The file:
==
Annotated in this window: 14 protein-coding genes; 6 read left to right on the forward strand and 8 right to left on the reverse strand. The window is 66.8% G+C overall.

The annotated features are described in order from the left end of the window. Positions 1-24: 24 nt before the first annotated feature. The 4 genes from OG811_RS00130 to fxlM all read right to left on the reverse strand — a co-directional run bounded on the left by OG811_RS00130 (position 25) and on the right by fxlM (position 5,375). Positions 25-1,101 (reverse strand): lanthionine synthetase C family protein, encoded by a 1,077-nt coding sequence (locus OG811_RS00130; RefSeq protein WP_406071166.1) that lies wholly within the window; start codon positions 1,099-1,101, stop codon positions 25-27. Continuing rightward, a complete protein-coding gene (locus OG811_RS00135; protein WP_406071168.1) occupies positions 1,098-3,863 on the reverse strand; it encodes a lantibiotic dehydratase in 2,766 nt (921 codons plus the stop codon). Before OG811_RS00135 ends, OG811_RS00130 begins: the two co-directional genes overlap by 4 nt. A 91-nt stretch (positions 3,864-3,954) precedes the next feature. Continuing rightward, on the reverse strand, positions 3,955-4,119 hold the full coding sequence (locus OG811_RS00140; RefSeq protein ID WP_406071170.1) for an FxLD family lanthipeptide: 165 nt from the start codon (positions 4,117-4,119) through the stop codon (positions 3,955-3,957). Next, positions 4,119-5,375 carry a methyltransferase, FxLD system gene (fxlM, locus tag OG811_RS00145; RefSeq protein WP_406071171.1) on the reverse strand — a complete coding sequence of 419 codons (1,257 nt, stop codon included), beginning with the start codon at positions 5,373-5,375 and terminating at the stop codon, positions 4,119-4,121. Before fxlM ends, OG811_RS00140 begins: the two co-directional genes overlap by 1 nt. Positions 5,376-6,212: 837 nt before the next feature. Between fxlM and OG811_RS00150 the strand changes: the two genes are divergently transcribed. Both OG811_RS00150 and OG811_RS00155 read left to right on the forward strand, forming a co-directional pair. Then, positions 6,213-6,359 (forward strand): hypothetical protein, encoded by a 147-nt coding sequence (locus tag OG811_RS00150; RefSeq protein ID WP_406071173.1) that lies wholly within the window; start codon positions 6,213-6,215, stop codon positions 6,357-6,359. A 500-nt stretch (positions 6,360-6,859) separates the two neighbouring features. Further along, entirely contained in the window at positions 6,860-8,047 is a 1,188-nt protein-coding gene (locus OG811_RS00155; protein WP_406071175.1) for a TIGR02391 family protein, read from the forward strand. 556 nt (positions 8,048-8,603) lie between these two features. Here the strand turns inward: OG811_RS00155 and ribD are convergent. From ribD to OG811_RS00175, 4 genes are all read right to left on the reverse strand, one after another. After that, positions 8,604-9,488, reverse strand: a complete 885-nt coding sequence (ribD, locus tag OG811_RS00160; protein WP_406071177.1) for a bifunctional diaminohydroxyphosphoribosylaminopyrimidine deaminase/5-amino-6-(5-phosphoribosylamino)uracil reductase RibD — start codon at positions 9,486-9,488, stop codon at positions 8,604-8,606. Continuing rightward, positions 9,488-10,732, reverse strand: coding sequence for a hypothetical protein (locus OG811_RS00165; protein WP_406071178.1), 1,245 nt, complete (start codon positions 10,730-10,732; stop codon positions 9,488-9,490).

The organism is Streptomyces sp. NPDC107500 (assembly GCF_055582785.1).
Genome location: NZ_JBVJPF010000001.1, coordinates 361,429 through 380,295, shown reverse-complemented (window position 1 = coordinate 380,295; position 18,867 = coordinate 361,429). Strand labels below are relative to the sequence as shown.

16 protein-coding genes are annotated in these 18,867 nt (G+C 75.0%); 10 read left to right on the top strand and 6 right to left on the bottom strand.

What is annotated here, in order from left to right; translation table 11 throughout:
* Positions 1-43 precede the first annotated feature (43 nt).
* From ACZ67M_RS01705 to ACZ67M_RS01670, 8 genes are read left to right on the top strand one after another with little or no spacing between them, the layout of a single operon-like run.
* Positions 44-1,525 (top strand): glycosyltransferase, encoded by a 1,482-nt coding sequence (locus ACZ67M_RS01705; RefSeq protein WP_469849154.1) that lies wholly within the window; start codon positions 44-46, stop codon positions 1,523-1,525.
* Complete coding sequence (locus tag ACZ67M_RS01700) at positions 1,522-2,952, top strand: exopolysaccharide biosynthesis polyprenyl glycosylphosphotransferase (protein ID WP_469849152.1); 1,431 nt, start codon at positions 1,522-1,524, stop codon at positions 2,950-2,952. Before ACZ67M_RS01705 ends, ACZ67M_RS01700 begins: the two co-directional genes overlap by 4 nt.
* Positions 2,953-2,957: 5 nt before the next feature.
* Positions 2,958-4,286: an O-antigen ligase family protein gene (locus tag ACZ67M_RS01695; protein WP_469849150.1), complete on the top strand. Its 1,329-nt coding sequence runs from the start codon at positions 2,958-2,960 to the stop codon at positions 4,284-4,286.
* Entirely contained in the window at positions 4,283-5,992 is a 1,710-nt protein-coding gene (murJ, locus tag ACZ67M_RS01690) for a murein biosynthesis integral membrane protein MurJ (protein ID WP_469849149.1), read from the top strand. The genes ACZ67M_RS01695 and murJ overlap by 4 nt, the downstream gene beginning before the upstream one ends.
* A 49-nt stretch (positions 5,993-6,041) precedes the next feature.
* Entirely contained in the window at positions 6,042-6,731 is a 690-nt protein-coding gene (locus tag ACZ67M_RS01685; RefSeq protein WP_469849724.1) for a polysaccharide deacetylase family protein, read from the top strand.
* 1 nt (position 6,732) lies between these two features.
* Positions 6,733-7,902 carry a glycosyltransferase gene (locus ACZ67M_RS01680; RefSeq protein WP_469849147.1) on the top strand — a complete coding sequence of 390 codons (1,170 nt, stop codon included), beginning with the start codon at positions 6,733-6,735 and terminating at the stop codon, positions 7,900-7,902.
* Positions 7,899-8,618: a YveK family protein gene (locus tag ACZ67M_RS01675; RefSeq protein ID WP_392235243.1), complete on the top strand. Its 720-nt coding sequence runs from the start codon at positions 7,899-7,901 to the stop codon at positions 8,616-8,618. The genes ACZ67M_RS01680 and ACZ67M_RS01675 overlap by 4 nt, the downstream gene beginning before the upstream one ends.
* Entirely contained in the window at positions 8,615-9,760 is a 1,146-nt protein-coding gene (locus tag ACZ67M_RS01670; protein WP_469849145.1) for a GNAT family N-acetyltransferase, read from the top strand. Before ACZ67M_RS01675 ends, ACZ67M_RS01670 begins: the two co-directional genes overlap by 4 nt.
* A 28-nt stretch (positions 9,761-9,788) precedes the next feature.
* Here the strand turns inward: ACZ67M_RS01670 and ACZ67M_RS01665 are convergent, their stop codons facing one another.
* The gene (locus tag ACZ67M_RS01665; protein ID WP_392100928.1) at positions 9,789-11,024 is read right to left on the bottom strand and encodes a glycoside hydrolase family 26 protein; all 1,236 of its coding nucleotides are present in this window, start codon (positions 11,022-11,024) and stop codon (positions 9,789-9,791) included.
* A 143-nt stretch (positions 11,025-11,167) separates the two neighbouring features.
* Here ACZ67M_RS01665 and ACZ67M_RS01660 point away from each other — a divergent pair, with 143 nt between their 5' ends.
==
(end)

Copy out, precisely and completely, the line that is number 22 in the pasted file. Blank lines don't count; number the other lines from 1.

* The gene (locus tag ACZ67M_RS01665; protein ID WP_392100928.1) at positions 9,789-11,024 is read right to left on the bottom strand and encodes a glycoside hydrolase family 26 protein; all 1,236 of its coding nucleotides are present in this window, start codon (positions 11,022-11,024) and stop codon (positions 9,789-9,791) included.